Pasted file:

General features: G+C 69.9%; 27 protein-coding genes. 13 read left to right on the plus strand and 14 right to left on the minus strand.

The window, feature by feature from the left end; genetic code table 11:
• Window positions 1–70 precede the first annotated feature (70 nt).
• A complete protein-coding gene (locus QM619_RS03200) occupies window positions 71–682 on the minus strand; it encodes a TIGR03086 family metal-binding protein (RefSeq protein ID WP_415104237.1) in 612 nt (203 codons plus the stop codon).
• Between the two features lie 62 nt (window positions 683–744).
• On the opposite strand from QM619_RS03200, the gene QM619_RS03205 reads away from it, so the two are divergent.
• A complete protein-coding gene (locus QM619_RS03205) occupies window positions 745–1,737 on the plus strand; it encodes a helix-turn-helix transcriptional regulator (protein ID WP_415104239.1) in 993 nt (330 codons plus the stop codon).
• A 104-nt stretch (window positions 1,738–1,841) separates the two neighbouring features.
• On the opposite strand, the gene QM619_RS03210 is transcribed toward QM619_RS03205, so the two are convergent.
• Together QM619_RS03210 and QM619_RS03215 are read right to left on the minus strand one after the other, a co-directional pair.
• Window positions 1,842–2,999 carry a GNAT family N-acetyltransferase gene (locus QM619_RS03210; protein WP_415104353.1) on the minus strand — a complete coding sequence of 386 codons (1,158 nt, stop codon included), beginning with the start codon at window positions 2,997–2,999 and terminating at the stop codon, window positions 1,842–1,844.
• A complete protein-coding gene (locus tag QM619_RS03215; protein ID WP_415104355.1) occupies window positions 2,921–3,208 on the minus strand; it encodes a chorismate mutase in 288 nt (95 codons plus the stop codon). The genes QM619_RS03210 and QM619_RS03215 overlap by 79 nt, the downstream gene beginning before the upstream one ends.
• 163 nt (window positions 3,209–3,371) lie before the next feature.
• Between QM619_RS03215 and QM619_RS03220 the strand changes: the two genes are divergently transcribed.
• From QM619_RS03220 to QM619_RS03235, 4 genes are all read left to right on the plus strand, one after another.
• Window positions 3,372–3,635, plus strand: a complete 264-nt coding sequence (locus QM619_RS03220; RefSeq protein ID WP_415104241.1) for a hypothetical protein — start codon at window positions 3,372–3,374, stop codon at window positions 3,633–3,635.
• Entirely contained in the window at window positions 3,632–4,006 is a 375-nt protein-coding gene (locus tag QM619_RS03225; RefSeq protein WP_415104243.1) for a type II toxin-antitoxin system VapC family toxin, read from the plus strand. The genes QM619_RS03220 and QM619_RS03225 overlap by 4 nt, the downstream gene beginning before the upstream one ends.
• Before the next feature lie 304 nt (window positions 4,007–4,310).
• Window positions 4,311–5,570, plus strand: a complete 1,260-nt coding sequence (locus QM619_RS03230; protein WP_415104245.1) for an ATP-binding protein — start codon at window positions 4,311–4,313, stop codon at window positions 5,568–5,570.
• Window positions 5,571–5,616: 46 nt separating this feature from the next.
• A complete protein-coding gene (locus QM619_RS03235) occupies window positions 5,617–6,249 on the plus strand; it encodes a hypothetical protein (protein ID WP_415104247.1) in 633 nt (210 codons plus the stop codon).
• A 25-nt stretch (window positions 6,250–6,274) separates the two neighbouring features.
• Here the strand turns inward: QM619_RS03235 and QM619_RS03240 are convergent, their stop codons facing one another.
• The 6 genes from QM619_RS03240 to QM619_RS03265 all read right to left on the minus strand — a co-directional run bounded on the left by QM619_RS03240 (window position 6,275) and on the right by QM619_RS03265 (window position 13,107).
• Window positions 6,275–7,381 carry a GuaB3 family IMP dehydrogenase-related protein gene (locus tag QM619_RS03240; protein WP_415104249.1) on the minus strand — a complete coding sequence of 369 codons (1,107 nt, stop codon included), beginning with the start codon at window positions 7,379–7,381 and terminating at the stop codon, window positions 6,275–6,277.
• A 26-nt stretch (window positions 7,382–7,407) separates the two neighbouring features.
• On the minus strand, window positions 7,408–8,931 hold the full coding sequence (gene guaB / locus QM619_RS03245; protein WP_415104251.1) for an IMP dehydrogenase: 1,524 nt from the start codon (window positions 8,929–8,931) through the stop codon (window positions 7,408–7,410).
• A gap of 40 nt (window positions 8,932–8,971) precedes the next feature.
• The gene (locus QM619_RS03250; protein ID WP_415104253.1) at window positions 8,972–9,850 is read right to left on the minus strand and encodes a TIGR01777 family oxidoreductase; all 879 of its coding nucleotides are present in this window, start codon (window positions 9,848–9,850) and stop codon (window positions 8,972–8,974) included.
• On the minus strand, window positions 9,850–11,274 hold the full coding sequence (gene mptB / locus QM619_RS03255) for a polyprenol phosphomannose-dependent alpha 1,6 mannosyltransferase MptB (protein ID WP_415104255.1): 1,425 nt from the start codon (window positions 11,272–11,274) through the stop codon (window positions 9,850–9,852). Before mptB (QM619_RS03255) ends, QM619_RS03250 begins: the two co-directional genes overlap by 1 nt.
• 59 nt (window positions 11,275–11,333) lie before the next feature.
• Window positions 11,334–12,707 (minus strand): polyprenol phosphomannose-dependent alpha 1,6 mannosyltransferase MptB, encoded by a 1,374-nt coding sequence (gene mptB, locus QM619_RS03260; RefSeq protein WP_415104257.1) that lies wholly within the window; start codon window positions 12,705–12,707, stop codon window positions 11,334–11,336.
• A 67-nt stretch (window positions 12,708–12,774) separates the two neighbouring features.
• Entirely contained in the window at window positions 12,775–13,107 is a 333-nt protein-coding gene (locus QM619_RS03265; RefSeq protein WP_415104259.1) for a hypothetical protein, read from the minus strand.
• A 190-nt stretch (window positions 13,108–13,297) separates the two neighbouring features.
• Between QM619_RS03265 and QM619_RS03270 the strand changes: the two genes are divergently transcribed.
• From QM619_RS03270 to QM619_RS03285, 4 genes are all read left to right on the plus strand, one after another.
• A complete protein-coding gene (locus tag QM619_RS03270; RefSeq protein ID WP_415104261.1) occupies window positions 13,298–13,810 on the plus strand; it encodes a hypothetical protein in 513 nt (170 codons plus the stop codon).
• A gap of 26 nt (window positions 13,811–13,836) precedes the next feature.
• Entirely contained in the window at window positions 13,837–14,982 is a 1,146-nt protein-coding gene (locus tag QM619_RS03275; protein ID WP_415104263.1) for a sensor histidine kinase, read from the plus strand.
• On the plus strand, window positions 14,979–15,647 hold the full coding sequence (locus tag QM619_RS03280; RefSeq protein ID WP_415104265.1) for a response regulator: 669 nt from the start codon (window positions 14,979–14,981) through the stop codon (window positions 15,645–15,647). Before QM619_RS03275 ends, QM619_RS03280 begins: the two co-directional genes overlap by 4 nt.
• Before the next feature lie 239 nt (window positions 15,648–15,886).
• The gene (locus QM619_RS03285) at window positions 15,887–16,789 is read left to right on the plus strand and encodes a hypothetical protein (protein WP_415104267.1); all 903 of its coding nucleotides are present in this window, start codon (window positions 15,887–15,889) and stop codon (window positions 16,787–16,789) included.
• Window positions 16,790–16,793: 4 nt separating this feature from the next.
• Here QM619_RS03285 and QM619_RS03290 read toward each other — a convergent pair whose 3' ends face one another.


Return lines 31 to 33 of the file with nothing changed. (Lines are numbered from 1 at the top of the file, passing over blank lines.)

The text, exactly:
• 59 nt (window positions 11,275–11,333) lie before the next feature.
• Window positions 11,334–12,707 (minus strand): polyprenol phosphomannose-dependent alpha 1,6 mannosyltransferase MptB, encoded by a 1,374-nt coding sequence (gene mptB, locus QM619_RS03260; RefSeq protein WP_415104257.1) that lies wholly within the window; start codon window positions 12,705–12,707, stop codon window positions 11,334–11,336.
• A 67-nt stretch (window positions 12,708–12,774) separates the two neighbouring features.